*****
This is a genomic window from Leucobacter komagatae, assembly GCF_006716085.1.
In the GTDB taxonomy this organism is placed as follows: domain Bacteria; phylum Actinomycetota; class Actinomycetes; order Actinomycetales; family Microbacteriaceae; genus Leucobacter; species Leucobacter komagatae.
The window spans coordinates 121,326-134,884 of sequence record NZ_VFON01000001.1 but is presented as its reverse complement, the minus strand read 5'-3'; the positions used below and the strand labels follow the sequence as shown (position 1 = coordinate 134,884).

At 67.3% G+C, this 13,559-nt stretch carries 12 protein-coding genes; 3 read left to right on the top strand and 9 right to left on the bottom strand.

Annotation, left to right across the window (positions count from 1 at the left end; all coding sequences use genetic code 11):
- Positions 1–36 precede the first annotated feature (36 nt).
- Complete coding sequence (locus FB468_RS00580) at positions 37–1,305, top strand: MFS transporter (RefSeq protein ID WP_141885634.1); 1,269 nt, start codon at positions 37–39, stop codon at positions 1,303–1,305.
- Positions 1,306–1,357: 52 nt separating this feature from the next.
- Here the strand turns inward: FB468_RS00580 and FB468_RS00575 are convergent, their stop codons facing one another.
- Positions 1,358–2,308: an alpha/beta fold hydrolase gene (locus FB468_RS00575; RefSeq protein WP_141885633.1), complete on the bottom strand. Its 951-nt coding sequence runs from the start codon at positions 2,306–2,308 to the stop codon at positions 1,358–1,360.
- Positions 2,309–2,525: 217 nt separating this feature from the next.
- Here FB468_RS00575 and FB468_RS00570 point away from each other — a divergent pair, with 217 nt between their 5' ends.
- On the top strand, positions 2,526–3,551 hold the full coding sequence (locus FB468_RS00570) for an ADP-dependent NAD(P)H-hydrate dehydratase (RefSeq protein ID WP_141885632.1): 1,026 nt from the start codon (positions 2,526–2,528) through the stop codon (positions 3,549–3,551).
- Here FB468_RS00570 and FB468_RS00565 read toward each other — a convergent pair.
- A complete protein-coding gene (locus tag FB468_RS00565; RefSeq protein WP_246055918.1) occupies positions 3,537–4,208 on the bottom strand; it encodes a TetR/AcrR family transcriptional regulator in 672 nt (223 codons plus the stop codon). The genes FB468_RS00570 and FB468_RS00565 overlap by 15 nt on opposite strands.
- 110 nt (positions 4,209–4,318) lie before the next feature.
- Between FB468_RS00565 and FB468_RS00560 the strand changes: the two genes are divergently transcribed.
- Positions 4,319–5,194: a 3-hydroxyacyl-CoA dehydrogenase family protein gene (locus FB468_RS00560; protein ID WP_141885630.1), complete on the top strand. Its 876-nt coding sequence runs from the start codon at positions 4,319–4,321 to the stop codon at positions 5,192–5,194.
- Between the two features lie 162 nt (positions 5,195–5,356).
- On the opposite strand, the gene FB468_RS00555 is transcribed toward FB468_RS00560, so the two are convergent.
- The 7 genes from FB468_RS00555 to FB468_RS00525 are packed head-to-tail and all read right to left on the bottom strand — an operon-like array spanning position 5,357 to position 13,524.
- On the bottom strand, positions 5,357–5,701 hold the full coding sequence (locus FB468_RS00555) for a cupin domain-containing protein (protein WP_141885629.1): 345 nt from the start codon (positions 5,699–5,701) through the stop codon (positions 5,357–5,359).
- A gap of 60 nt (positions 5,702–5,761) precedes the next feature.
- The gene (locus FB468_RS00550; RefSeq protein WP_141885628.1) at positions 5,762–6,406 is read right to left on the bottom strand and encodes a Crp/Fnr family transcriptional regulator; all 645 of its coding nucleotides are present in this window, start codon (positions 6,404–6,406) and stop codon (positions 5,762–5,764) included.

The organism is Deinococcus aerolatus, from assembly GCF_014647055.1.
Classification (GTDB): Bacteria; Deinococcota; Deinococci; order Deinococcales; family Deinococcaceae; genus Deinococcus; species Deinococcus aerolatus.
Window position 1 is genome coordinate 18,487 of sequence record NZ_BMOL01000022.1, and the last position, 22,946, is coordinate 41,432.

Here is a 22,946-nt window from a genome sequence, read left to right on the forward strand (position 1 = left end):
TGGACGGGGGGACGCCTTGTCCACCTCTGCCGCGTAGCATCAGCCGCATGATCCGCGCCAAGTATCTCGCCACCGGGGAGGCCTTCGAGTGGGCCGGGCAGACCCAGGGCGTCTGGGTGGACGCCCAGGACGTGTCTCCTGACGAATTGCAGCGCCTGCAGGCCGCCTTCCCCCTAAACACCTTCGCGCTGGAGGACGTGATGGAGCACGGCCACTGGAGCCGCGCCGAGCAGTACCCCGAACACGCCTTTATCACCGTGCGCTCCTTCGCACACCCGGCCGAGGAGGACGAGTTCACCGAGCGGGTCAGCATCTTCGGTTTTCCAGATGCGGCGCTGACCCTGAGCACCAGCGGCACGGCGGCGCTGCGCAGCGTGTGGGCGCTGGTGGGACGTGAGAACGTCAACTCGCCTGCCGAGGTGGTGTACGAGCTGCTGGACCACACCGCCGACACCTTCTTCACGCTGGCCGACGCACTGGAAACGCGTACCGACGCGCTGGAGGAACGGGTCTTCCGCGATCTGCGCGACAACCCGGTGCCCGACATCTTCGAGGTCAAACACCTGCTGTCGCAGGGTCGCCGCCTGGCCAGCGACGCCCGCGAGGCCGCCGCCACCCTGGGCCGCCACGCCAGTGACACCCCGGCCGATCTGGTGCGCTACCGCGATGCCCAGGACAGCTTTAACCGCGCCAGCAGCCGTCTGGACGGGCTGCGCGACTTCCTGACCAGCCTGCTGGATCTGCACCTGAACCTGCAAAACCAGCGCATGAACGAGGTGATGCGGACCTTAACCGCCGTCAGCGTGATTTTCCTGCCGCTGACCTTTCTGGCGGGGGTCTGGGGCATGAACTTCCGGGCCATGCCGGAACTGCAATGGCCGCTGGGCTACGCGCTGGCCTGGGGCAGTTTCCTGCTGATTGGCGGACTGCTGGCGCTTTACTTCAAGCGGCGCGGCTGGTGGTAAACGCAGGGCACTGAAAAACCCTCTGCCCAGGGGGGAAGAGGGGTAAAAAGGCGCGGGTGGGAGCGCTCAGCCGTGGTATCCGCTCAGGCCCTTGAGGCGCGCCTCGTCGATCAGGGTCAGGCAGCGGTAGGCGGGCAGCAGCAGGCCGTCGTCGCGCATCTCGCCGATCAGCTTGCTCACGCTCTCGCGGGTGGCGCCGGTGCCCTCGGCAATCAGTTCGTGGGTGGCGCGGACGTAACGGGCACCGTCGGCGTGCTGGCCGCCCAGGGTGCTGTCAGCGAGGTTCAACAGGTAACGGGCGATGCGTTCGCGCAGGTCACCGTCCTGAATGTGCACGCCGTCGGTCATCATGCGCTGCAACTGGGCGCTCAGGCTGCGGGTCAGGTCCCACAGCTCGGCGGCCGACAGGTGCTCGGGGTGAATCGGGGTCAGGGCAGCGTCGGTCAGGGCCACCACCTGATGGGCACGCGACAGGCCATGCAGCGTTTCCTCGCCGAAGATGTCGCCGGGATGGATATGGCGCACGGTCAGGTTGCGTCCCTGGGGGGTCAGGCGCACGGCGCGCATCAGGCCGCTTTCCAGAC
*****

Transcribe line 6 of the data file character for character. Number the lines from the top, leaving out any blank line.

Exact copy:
- Positions 1–36 precede the first annotated feature (36 nt).